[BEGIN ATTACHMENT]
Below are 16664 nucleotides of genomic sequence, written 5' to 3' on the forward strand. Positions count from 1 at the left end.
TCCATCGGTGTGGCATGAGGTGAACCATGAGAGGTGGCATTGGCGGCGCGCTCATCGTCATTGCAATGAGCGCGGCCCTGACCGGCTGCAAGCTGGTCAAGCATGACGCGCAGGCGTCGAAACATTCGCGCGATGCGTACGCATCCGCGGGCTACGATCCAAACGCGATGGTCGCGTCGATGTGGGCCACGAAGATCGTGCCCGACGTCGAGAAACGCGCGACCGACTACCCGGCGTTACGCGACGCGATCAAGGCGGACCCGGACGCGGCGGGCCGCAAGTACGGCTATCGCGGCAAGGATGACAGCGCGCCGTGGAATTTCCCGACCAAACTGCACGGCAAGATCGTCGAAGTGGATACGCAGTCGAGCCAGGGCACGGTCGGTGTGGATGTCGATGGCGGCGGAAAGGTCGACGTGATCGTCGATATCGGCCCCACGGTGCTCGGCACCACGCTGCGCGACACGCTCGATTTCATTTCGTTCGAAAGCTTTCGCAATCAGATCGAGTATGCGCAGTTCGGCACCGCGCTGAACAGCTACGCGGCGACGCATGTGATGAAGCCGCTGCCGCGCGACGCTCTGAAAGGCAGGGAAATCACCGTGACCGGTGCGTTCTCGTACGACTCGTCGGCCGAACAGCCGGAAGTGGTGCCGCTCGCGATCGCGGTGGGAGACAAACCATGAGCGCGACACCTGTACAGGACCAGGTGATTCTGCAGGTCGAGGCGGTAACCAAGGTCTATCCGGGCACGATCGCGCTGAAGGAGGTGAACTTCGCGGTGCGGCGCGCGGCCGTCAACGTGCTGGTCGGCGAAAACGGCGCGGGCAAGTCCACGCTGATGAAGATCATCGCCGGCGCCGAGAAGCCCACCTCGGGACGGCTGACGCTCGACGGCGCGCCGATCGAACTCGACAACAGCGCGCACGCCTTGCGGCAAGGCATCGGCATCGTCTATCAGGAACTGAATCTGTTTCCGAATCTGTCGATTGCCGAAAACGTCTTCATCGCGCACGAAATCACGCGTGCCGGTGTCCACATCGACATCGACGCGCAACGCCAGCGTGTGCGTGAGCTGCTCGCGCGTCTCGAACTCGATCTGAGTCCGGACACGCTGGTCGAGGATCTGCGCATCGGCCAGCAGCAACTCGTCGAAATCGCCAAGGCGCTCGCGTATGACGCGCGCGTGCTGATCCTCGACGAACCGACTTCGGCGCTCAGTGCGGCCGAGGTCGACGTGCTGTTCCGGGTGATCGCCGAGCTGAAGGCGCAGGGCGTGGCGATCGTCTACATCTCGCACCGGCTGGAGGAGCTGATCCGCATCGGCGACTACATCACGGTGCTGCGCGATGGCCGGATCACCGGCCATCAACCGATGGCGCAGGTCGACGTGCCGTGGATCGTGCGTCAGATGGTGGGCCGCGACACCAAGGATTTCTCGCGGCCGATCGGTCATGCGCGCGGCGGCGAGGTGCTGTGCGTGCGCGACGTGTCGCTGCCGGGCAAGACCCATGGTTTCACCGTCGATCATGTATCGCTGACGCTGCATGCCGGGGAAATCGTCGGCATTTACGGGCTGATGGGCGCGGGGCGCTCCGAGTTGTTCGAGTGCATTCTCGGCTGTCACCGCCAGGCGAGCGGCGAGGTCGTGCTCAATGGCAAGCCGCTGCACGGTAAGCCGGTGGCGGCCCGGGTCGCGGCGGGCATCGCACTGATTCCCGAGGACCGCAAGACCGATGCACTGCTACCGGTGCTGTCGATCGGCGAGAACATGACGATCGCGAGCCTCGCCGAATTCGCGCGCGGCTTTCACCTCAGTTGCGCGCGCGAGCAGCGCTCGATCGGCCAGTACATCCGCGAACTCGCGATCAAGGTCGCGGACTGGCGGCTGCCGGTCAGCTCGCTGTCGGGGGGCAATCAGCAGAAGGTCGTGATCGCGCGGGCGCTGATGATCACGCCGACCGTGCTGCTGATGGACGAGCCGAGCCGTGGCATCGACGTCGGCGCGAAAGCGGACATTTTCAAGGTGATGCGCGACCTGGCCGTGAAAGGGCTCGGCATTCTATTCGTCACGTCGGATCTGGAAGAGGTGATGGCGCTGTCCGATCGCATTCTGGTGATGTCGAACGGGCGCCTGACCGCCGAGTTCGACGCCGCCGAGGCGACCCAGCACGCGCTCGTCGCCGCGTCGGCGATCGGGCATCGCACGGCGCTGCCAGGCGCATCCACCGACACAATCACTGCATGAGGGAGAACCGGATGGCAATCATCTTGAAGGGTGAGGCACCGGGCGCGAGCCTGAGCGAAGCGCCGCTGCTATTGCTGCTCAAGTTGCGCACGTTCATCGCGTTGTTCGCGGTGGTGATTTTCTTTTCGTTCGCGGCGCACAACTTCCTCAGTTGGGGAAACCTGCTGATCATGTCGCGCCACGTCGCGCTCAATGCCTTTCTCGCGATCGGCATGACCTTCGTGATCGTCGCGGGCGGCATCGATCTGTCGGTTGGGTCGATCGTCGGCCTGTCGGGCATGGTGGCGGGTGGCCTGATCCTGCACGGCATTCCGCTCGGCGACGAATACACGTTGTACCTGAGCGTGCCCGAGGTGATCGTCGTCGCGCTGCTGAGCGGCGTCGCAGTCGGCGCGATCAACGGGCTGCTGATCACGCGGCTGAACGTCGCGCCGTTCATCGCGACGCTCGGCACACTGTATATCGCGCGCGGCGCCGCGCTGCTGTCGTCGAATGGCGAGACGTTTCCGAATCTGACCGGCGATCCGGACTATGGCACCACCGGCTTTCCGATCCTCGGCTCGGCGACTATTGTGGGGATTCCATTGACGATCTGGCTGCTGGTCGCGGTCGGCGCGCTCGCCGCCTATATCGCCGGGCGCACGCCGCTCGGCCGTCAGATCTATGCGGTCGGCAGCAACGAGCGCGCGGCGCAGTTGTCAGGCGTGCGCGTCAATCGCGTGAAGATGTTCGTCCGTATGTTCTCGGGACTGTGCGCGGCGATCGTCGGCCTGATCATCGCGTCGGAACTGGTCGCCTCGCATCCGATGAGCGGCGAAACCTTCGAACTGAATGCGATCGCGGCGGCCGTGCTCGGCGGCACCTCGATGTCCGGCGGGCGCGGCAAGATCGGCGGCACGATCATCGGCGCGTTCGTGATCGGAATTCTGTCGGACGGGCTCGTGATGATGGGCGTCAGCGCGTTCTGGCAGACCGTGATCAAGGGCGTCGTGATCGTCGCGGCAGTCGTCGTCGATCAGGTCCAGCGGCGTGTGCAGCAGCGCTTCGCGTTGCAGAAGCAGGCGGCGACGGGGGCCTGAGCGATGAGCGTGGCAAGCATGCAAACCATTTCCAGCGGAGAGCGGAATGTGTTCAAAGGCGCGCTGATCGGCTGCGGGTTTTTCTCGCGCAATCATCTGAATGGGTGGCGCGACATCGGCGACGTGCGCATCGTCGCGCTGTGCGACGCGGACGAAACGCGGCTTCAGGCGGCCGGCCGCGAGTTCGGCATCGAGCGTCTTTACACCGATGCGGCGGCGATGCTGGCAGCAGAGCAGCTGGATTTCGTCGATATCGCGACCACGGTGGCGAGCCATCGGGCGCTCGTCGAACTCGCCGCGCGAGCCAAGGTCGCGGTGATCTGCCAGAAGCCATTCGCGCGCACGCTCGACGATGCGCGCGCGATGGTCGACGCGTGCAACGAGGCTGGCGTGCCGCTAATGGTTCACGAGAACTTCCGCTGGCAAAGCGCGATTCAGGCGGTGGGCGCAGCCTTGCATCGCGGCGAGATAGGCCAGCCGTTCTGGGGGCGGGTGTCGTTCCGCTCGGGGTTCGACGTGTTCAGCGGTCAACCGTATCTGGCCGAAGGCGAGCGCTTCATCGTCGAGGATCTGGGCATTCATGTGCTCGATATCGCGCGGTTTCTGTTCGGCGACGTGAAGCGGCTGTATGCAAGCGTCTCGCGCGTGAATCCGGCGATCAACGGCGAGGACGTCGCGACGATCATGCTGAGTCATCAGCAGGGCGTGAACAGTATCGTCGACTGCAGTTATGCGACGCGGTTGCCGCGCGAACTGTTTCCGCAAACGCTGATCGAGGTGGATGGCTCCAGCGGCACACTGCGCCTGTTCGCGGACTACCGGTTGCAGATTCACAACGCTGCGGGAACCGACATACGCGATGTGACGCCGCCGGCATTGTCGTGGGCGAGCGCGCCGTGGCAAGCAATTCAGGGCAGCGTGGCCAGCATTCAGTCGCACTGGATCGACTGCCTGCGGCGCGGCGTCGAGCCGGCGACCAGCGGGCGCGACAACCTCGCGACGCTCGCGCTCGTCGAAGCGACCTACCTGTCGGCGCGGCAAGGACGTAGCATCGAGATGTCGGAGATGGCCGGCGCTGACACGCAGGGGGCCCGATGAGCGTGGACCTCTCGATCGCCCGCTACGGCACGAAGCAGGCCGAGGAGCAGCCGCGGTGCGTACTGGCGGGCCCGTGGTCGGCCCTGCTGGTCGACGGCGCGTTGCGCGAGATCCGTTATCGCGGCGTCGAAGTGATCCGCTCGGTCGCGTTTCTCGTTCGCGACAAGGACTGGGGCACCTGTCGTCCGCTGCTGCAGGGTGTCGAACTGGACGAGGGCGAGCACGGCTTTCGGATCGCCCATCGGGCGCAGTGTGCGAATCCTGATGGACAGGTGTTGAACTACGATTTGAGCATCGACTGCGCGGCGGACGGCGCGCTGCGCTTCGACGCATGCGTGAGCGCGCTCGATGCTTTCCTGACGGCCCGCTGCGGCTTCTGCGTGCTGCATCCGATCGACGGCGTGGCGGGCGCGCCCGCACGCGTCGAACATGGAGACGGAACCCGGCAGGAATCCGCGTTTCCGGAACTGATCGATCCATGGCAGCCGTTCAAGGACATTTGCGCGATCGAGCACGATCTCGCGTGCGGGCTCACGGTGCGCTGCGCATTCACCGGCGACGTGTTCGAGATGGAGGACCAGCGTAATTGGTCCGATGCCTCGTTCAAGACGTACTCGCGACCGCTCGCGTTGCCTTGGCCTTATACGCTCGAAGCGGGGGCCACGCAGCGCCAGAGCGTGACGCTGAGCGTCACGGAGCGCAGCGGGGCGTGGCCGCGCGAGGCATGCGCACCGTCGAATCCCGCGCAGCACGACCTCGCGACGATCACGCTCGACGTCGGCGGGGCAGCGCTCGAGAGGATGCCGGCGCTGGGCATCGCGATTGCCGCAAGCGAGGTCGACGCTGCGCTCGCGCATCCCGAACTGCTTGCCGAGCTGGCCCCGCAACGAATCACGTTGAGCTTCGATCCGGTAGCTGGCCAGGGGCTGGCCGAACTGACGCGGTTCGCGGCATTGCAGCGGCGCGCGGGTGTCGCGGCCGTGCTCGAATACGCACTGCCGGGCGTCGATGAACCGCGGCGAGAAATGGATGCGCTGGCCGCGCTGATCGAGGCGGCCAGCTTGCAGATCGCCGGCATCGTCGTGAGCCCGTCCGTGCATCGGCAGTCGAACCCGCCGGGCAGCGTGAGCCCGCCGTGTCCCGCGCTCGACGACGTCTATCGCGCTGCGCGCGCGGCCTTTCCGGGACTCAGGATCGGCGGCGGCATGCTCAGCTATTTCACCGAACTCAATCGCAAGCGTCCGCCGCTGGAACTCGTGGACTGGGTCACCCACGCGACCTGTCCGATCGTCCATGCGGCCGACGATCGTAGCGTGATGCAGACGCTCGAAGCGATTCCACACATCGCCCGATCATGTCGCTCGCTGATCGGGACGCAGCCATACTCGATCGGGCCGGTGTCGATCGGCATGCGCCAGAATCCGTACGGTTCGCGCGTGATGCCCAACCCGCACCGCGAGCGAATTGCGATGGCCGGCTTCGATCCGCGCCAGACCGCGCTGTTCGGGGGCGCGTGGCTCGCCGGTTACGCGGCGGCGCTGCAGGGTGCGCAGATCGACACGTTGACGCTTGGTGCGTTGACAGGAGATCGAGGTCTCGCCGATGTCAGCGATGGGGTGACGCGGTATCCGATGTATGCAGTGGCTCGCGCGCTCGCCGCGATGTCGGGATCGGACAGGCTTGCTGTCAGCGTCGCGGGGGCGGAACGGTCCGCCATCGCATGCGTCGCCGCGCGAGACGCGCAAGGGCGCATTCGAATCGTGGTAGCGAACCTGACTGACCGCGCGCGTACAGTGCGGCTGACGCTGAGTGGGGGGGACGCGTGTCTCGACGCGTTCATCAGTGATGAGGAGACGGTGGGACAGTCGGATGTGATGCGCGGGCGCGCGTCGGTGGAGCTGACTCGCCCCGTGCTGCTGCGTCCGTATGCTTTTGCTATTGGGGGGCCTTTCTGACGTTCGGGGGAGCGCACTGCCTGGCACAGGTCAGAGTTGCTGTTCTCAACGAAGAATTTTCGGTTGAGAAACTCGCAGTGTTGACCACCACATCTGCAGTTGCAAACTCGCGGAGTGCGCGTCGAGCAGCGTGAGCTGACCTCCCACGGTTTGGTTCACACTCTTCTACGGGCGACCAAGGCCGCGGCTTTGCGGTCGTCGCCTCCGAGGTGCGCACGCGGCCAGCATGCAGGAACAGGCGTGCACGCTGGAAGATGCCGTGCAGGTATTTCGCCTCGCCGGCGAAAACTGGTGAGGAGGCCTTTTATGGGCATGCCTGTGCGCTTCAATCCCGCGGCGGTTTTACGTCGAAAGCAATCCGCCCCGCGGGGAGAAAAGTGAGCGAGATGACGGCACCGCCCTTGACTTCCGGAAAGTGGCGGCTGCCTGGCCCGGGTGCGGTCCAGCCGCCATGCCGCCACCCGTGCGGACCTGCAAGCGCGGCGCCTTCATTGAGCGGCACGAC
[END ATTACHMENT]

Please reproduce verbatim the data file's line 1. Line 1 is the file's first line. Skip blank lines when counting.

Below are 16664 nucleotides of genomic sequence, written 5' to 3' on the forward strand. Positions count from 1 at the left end.